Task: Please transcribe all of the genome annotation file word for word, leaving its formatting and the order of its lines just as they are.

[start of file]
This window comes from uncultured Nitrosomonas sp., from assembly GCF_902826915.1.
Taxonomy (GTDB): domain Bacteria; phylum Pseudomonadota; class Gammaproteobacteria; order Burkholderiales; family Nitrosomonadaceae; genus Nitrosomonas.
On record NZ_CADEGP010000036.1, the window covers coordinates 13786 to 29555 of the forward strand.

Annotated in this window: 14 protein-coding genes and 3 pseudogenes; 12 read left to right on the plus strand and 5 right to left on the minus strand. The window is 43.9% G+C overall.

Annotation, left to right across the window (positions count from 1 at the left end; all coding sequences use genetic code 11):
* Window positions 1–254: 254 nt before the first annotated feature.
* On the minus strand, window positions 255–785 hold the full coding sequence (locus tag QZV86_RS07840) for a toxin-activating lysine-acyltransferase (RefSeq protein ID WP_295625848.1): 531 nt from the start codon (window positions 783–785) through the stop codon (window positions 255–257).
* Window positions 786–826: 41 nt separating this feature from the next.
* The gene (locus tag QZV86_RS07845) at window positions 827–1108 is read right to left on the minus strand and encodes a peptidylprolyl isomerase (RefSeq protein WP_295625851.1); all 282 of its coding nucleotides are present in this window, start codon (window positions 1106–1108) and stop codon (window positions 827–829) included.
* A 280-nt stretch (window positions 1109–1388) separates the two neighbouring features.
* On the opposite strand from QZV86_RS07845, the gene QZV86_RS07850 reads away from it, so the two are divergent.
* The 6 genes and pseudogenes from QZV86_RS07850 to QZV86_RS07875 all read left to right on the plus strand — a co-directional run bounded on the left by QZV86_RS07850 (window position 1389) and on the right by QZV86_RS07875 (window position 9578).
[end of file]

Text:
This window comes from uncultured Nitrosomonas sp., from assembly GCF_902826915.1.
Taxonomy (GTDB): domain Bacteria; phylum Pseudomonadota; class Gammaproteobacteria; order Burkholderiales; family Nitrosomonadaceae; genus Nitrosomonas.
On record NZ_CADEGP010000036.1, the window covers coordinates 13786 to 29555 of the forward strand.

Annotated in this window: 14 protein-coding genes and 3 pseudogenes; 12 read left to right on the plus strand and 5 right to left on the minus strand. The window is 43.9% G+C overall.

Annotation, left to right across the window (positions count from 1 at the left end; all coding sequences use genetic code 11):
* Window positions 1–254: 254 nt before the first annotated feature.
* On the minus strand, window positions 255–785 hold the full coding sequence (locus tag QZV86_RS07840) for a toxin-activating lysine-acyltransferase (RefSeq protein ID WP_295625848.1): 531 nt from the start codon (window positions 783–785) through the stop codon (window positions 255–257).
* Window positions 786–826: 41 nt separating this feature from the next.
* The gene (locus tag QZV86_RS07845) at window positions 827–1108 is read right to left on the minus strand and encodes a peptidylprolyl isomerase (RefSeq protein WP_295625851.1); all 282 of its coding nucleotides are present in this window, start codon (window positions 1106–1108) and stop codon (window positions 827–829) included.
* A 280-nt stretch (window positions 1109–1388) separates the two neighbouring features.
* On the opposite strand from QZV86_RS07845, the gene QZV86_RS07850 reads away from it, so the two are divergent.
* The 6 genes and pseudogenes from QZV86_RS07850 to QZV86_RS07875 all read left to right on the plus strand — a co-directional run bounded on the left by QZV86_RS07850 (window position 1389) and on the right by QZV86_RS07875 (window position 9578).